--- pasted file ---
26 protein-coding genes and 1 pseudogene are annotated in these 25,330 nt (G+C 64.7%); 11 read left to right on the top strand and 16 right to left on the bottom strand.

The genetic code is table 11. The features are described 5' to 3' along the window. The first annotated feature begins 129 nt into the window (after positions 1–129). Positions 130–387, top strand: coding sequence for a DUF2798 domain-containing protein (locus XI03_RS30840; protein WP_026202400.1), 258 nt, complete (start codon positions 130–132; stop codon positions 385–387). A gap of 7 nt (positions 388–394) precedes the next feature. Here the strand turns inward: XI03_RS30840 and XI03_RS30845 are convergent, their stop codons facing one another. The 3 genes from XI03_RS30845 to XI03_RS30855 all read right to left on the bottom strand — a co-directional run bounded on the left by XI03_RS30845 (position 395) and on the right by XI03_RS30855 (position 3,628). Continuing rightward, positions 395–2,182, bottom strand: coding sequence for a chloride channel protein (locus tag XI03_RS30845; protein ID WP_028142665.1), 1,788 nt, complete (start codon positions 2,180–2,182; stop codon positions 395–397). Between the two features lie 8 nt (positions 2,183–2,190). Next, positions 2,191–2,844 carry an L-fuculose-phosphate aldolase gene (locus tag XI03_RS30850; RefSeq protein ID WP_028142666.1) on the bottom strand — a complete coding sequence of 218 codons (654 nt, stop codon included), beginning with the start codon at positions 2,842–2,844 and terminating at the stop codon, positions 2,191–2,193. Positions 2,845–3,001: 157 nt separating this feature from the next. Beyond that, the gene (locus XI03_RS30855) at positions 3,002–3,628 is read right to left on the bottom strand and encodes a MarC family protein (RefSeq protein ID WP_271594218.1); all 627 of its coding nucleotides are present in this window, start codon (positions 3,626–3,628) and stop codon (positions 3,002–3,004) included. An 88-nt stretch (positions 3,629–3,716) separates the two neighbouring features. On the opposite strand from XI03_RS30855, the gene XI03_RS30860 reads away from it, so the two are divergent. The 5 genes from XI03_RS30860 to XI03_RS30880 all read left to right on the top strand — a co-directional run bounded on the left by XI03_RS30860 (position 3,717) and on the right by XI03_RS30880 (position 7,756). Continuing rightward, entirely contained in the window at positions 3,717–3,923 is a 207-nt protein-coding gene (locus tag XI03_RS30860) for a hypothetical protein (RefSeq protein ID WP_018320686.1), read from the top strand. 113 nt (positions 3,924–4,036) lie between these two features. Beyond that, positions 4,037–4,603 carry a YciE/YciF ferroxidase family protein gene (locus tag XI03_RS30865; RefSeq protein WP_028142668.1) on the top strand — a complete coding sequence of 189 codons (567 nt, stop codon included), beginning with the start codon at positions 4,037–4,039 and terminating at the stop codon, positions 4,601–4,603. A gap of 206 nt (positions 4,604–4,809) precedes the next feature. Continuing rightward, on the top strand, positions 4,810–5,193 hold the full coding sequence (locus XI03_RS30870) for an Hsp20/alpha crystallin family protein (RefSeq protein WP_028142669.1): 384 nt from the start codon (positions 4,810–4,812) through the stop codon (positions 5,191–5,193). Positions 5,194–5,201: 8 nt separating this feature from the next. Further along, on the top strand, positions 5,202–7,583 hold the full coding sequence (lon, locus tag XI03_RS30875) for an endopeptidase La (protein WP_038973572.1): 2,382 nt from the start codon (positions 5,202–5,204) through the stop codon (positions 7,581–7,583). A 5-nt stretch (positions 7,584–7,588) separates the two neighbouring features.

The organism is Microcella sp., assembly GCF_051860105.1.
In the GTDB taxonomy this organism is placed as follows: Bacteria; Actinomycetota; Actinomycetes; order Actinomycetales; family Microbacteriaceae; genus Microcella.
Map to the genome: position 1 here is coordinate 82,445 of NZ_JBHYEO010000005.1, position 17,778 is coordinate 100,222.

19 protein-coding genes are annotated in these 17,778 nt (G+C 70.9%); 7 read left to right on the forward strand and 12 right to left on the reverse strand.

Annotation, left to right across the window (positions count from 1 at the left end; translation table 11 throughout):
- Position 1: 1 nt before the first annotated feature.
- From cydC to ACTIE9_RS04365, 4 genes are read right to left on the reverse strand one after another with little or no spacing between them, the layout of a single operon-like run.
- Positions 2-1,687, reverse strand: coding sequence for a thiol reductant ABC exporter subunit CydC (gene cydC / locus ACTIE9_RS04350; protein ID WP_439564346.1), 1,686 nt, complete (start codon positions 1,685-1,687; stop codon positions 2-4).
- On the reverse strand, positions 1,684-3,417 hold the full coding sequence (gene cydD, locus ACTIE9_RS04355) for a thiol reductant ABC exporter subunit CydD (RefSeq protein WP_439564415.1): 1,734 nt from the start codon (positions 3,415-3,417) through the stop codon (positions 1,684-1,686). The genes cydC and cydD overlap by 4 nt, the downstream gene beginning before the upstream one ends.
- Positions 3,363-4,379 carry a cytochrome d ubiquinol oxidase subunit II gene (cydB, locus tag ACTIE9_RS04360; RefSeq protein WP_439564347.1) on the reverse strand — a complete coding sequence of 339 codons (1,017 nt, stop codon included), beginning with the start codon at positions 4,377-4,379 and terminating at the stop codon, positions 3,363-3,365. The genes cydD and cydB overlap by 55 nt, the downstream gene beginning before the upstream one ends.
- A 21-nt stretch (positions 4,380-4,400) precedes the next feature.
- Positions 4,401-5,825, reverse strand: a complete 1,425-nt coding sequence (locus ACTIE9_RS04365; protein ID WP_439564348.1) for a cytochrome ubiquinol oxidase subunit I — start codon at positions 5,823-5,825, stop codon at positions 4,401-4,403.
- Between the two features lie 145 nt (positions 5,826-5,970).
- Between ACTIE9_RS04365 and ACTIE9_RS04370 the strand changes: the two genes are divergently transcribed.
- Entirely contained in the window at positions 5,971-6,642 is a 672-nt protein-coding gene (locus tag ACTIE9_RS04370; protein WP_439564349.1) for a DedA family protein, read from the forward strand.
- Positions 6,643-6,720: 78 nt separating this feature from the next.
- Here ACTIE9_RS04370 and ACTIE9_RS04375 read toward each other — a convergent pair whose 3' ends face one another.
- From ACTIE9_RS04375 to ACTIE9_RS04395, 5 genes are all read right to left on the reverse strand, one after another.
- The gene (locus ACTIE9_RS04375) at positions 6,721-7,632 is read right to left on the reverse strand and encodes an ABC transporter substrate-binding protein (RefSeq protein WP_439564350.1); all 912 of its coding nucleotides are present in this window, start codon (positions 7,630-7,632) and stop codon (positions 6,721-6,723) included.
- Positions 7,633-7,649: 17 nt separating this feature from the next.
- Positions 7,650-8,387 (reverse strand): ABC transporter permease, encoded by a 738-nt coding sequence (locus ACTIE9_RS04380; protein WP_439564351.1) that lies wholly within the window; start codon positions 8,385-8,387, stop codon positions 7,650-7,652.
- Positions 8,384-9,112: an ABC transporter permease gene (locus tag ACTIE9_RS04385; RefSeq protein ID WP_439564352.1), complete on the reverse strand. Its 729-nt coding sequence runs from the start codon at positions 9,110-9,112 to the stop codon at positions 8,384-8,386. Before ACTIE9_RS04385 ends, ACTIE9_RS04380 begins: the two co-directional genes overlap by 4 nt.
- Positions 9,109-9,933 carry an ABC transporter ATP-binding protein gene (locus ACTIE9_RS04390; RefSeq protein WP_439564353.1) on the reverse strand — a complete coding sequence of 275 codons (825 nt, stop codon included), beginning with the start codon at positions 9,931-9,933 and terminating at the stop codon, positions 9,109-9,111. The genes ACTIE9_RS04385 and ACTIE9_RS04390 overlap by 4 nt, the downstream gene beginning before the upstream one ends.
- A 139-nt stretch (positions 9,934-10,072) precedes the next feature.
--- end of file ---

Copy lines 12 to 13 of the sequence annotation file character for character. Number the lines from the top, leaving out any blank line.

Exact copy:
- Positions 3,363-4,379 carry a cytochrome d ubiquinol oxidase subunit II gene (cydB, locus tag ACTIE9_RS04360; RefSeq protein WP_439564347.1) on the reverse strand — a complete coding sequence of 339 codons (1,017 nt, stop codon included), beginning with the start codon at positions 4,377-4,379 and terminating at the stop codon, positions 3,363-3,365. The genes cydD and cydB overlap by 55 nt, the downstream gene beginning before the upstream one ends.
- A 21-nt stretch (positions 4,380-4,400) precedes the next feature.